Not only are these voices compelled by the logic of their arguments to reduce the individuals and institutions involved in this violence to mere puppets of forces beyond our control or even comprehension. The community this police force serves must also be marginalized. Some, such as Nichols’s family attorney Benjamin Crump, allege that Memphis PD’s elite “Scorpion” unit, in which the involved officers served, engaged in a “pattern and practice” of “this type of brutality.” But the unit was formed only in 2021 in response to what Memphis PD Chief Cerelyn Davis called “an outcry from the community.”

Amid a spike in local homicides, the creation of this unit was part of a broader initiative summarized by Shelby County District Attorney Amy Weirich as an effort to communicate to would-be criminals that “we are done tolerating violent crime.” That reaction was itself a response to 2020’s record-breaking homicide rate, which had the public asking precisely when “the use of deadly force is allowed” in protecting yourself and your property.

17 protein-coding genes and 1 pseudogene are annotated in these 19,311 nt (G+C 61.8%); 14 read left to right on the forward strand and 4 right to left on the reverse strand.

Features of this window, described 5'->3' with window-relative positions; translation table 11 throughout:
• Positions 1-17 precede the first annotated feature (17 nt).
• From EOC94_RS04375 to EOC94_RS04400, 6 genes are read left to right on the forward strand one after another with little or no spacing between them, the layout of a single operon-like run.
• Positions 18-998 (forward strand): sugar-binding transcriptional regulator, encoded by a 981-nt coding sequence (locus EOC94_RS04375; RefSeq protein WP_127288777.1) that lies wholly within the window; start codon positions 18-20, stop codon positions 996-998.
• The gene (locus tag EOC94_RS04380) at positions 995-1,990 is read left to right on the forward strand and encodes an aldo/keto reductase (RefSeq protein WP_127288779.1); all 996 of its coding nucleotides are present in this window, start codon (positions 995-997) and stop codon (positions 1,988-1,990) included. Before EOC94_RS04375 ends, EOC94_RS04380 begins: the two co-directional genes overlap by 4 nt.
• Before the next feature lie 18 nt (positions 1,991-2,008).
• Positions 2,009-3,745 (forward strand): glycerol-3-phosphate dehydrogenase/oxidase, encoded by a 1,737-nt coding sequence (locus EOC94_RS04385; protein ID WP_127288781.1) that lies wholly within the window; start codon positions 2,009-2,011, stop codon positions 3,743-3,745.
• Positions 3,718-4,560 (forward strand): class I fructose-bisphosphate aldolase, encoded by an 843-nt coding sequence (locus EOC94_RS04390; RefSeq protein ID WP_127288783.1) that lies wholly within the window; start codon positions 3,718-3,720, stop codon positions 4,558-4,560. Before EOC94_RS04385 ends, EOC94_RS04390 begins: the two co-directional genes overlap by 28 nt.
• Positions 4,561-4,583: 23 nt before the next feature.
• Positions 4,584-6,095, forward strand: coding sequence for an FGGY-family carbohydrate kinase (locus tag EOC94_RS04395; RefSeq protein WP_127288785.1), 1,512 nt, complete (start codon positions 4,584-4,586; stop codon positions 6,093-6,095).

Excessive force in arrest-related encounters with police is a devilishly complex problem. The institutions and officers that execute the nation’s laws and the publics they serve are just as complicated. And so are their critics. Everyone in this story is perfectly capable of succumbing to antinomy. But when you see political actors flattening all these overlapping factors to advance the notion that police violence occurs because Republican politicians oppose faddish metaphysical abstractions such as Critical Race Theory in public school curricula, know you’re being sold a bill of goods.